Will institutional investment in bitcoin become a new strategy for corporations?


By Bence Takács

Dubbed as a fairer financial system and an alternative to government fiat currency; bitcoin has been reaching new heights, as corporations are starting to embrace the technology as part of their investment portfolio. The frenzy over bitcoin and other cryptocurrencies had always been sparked by surges in individual investing rather than corporate strategy-driven behavior. However, since early 2021 bitcoin has been soaring to new records, partly because of billionaire Elon Musk’s Twitter announcement.

This was not the first time the eccentric billionaire created such headlines with his unusual ways of directing the company. Back in 2018, Musk was charged with security fraud by the SEC (the stock market regulating body in the United States) due to his ‘promotion’ of stocks on Twitter. This was demonstrated by one of his tweets claiming that ‘funding is secured to take Tesla private at $420 a share. Legal experts were arguing that, a high-profile executive with 25 million followers has a tremendous influence, and that his influence should not be misused to drive up stock prices. As a matter of fact, following his tweet, the stock prices saw a 13% increase. Eventually, the case against Musk was settled but has not altered his controversial use of social media. Fast forward to February 2021, Musk said bitcoin prices ‘seem high’ in a tweet replying to Peter Schiff, a vocal critic of bitcoin and the arch-enemy of the cryptocurrency community. The initial trigger of bitcoin’s record-setting rise dates back to February when an SEC filing had revealed that Tesla has invested 1.5 billion dollars in bitcoins.

Photos courtesy of unsplash.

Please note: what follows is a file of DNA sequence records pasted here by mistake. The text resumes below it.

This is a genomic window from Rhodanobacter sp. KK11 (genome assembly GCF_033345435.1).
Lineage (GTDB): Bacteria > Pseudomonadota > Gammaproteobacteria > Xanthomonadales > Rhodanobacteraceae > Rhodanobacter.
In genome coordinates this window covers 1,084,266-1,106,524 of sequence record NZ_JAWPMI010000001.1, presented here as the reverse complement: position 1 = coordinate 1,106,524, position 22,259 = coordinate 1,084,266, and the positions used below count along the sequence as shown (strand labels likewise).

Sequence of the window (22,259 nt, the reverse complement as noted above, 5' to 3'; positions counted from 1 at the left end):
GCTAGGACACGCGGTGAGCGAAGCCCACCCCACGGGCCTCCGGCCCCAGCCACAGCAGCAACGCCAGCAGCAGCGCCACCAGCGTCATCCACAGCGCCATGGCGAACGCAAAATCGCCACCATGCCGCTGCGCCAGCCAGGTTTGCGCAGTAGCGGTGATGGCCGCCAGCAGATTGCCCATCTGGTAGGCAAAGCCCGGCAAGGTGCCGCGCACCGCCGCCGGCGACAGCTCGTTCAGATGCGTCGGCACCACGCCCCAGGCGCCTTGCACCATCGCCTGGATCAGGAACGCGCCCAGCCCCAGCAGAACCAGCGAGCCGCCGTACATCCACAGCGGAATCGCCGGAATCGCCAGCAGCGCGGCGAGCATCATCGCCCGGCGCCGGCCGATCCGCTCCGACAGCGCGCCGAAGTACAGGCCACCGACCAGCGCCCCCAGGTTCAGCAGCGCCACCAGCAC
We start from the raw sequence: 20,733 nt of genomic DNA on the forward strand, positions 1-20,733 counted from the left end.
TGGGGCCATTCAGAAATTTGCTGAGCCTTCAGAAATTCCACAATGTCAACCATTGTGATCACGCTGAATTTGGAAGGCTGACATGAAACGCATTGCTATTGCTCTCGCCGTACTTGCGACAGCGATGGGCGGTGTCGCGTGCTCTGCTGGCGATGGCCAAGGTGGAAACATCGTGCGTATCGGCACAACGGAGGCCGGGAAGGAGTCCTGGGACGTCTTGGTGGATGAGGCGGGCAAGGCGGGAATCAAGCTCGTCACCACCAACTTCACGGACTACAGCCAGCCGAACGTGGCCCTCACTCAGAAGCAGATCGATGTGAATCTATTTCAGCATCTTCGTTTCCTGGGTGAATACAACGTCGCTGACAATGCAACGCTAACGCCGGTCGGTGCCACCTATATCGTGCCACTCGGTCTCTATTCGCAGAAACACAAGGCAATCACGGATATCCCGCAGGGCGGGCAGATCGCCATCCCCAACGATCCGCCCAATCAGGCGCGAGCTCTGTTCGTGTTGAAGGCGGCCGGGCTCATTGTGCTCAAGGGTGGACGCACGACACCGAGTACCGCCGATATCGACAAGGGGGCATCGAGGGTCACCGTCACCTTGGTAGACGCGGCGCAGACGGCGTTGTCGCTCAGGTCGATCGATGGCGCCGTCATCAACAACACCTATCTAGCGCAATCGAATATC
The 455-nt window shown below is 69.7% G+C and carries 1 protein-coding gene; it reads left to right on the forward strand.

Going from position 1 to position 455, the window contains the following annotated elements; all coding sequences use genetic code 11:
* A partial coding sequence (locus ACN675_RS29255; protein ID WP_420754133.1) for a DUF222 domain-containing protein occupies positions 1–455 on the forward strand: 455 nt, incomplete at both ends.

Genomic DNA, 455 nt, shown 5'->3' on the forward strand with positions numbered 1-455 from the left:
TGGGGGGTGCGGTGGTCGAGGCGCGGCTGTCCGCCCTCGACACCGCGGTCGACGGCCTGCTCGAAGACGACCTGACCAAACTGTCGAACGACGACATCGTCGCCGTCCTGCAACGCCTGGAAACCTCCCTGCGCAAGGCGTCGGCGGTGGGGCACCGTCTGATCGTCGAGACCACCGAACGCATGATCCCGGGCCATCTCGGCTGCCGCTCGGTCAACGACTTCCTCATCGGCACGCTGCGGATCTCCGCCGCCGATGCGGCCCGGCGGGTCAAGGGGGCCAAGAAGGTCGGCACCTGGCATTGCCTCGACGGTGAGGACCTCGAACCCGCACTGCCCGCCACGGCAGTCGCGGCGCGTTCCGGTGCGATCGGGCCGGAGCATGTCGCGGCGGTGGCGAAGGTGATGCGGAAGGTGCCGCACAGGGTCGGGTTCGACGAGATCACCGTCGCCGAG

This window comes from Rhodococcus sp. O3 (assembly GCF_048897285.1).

Photos courtesy of unsplash.

In order to make sense of recent corporate bitcoin acquisitions, we need to examine the opportunity and also examine the pitfalls presented by cryptocurrencies. As opposed to regular currencies, Bitcoin is a decentralized system with a global digital ledger that is made possible by the so-called blockchain technology. While several bitcoin-related technologies, including the blockchain, have been implemented in the fintech industry, cryptocurrencies are still largely associated with criminal activity and skepticism by the general public. According to the Wall Street Journal’s personal investment guide for bitcoin: “bitcoin is almost entirely a speculative investment.”

Some cryptocurrency skeptics – like Nouriel Roubini, economics professor of NYU – argue that bitcoin is essentially a self-serving system with no intrinsic value or purpose. In fact, Roubini goes further and claims that cryptocurrencies are not even considered money and that their only purpose is to serve speculators. In order for something to be perceived as money it has to be scarce, divisible, portable, durable, and has to have the ability to store value. With the exception of storing value, these requirements are more or less fulfilled by bitcoin.

Money is the new God.

Money is the new God.

Of course, cryptocurrencies are known for being extremely volatile, meaning that frequent and significant jumps in their prices can happen even over a short period of time. Another area where cryptocurrencies fall short, in general, is regarding whether they can even be considered as an asset. This dilemma is closely related to the question of intrinsic value mentioned before. Technically, bitcoin meets the criteria to be considered as an intangible asset, which is why Tesla and MicroStrategy (another firm investing in Bitcoin) show their investments in bitcoins as such on their balance sheets. One of the counterarguments is that cryptocurrencies do not generate revenue or dividends, therefore they cannot be real assets. Financial experts are essentially qualifying it as a new asset class called a digital asset. Transaction costs and potential government regulations also present significant risks down the line.

In the meantime, both Visa and Mastercard have announced intentions of rigorous support for bitcoin. There is a high chance that people will be able to use a credit card denominated in bitcoin later this year. This might very well be another indicator for firms to jump on board.

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